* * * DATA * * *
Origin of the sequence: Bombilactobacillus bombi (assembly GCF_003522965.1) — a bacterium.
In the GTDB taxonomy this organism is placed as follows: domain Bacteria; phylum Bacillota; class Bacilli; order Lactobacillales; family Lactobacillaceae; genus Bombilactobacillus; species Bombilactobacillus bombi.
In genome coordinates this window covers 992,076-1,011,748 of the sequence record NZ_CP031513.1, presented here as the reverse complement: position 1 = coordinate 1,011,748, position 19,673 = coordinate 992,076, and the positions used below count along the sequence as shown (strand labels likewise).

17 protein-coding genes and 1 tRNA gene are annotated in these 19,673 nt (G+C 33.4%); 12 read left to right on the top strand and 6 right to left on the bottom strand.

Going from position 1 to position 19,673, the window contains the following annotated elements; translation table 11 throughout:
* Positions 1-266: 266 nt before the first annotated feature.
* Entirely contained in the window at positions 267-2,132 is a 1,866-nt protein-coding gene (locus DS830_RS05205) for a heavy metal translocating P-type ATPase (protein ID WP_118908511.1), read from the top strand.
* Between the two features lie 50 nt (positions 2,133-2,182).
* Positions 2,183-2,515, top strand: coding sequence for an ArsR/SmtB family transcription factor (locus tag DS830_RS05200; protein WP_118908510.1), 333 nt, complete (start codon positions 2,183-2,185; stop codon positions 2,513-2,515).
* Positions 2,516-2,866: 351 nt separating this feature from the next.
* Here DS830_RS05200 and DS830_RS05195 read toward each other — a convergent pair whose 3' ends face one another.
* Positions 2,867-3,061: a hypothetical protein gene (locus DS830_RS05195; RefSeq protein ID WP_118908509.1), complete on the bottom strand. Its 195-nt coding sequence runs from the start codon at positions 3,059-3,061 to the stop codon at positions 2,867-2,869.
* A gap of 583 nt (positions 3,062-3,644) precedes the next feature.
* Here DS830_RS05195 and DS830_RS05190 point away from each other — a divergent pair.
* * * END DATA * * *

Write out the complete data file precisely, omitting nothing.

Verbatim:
Origin of the sequence: Bombilactobacillus bombi (assembly GCF_003522965.1) — a bacterium.
In the GTDB taxonomy this organism is placed as follows: domain Bacteria; phylum Bacillota; class Bacilli; order Lactobacillales; family Lactobacillaceae; genus Bombilactobacillus; species Bombilactobacillus bombi.
In genome coordinates this window covers 992,076-1,011,748 of the sequence record NZ_CP031513.1, presented here as the reverse complement: position 1 = coordinate 1,011,748, position 19,673 = coordinate 992,076, and the positions used below count along the sequence as shown (strand labels likewise).

17 protein-coding genes and 1 tRNA gene are annotated in these 19,673 nt (G+C 33.4%); 12 read left to right on the top strand and 6 right to left on the bottom strand.

Going from position 1 to position 19,673, the window contains the following annotated elements; translation table 11 throughout:
* Positions 1-266: 266 nt before the first annotated feature.
* Entirely contained in the window at positions 267-2,132 is a 1,866-nt protein-coding gene (locus DS830_RS05205) for a heavy metal translocating P-type ATPase (protein ID WP_118908511.1), read from the top strand.
* Between the two features lie 50 nt (positions 2,133-2,182).
* Positions 2,183-2,515, top strand: coding sequence for an ArsR/SmtB family transcription factor (locus tag DS830_RS05200; protein WP_118908510.1), 333 nt, complete (start codon positions 2,183-2,185; stop codon positions 2,513-2,515).
* Positions 2,516-2,866: 351 nt separating this feature from the next.
* Here DS830_RS05200 and DS830_RS05195 read toward each other — a convergent pair whose 3' ends face one another.
* Positions 2,867-3,061: a hypothetical protein gene (locus DS830_RS05195; RefSeq protein ID WP_118908509.1), complete on the bottom strand. Its 195-nt coding sequence runs from the start codon at positions 3,059-3,061 to the stop codon at positions 2,867-2,869.
* A gap of 583 nt (positions 3,062-3,644) precedes the next feature.
* Here DS830_RS05195 and DS830_RS05190 point away from each other — a divergent pair.